By Brandi Garrigus in partnership with the American Academy of Ophthalmology
Zombie or devil contact lenses may elevate a Halloween costume’s fright factor, but wearing them without a prescription could result in something far more terrifying – blindness. The Department of Ophthalmology and Visual Science at the University of Chicago joins the American Academy of Ophthalmology in urging Halloween shoppers to understand the risks of wearing over-the-counter contact lenses.
While it is illegal to sell non-prescription contact lenses, they can still be easily purchased at many places such as beauty supply stores, costume shops and on the web. Falsely advertised as “one-size-fits-all” or “no prescription necessary,” these lenses can cause serious eye damage. Last year, one girl became partially blind in her left eye, the top layer of her cornea having been damaged, after a mere four hours of wearing non-prescription contact lenses she bought at a jewelry booth.
Ophthalmologists – the physicians and surgeons that specialize in medical and surgical eye care – are reminding people of five frightening consequences of ignoring the warnings:
- Scratches to the eye – If contacts are not professionally fitted to your eye, they can scratch the clear front window of the eye. This is called a corneal abrasion, which is not only painful, but can cause permanent damage. Just ask Laura Butler, who was in severe pain due to corneal abrasions 10 hours after putting in non-prescription lenses, which “stuck to my eye like suction cups.” Treatment often involves medication and patching, but in some cases damage cannot be reversed. Butler now lives with a corneal scar, vision damage and a drooping eyelid.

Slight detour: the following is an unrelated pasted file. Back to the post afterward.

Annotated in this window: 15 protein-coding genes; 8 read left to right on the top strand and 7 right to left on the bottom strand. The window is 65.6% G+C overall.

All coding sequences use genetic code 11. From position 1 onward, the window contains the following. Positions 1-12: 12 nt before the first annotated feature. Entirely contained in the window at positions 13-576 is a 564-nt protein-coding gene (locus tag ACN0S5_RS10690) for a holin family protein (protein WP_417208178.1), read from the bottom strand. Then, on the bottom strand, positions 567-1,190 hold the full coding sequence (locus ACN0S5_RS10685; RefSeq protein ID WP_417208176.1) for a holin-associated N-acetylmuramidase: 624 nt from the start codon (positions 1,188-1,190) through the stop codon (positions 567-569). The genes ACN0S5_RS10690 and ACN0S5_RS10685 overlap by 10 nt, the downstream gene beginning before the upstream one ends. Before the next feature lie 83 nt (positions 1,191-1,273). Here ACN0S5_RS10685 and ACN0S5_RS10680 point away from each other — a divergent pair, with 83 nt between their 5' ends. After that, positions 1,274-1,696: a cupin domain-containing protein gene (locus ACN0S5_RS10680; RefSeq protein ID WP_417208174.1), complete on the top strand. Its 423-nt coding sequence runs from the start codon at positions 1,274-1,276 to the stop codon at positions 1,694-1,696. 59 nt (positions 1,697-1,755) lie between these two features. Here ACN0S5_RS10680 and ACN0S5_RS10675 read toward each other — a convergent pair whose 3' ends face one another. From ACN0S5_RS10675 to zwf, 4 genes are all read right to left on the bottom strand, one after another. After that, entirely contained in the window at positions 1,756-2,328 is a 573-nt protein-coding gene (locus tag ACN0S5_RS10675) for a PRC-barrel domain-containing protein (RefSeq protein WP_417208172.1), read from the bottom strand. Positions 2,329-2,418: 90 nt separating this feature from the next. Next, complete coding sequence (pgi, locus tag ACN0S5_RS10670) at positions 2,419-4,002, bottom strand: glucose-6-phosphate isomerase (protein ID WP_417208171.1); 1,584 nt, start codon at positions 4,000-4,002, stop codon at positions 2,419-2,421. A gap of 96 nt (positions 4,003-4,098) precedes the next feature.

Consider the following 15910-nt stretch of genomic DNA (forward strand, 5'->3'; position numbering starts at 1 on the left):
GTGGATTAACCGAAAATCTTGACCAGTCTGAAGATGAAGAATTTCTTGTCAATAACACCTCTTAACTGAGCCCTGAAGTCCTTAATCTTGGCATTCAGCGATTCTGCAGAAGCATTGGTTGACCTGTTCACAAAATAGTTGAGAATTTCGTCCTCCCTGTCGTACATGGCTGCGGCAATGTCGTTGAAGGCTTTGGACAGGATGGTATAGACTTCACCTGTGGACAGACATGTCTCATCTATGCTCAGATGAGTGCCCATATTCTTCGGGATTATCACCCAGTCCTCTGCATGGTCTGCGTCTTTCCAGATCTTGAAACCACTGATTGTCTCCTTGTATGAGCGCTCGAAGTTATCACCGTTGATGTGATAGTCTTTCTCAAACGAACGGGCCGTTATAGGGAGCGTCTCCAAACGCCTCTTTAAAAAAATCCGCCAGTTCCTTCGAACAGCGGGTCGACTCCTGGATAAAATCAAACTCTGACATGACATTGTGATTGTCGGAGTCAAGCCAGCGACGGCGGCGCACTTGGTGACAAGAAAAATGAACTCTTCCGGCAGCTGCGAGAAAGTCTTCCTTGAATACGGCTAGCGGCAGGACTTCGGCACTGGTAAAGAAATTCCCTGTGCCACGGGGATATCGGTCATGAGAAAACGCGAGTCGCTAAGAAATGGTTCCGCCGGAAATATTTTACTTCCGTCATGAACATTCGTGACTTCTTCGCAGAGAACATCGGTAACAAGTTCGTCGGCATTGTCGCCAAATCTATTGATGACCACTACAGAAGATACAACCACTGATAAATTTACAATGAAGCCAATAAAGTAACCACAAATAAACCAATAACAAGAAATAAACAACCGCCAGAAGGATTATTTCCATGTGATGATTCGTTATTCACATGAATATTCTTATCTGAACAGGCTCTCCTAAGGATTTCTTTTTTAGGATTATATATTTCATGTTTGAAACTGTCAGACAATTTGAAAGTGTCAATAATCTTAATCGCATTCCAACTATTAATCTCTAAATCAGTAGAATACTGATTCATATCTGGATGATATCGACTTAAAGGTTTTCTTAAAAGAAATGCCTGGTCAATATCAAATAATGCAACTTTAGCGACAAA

- Infection – Research shows wearing non-prescription contacts increases the risk of an infection called keratitis by 16 times. Early treatment with antibiotic drops may preserve vision, but sometimes surgery, such as corneal transplantation, is necessary. Robyn Rouse had to have that surgery after she got an infection after wearing non-prescription lenses she bought at a local store. Twelve years later, she still has blurry vision in her left eye and uses daily drops to combat dry eye.
- Pink eye – Never share contacts because doing so can spread germs, causing conditions such as pink eye. Highly contagious, pink eye treatment depends on the cause, but typically includes antibiotic drops.
- Decreased vision – Whether from a corneal scratch or infection, wearing non-prescription contacts can lead to decreased vision.
- Blindness – It’s no scare tactic: wearing non-prescription contacts can lead to permanent vision loss. Julian Hamlin has had more than 10 surgeries and is now legally blind in his left eye after wearing contacts to change his eye color, a mistake he’ll live with forever.
“Contact lenses are medical devices and should only be worn after proper fitting by a trained eye care provider, said Kathryn Colby, MD, PhD, Louis Block Professor and Chairman of the Department of Ophthalmology and Visual Science at the University of Chicago. As a corneal specialist, I have seen many patients lose vision from complications of contact lenses. Vision is precious – don’t risk it for the sake of a better costume at a Halloween party.”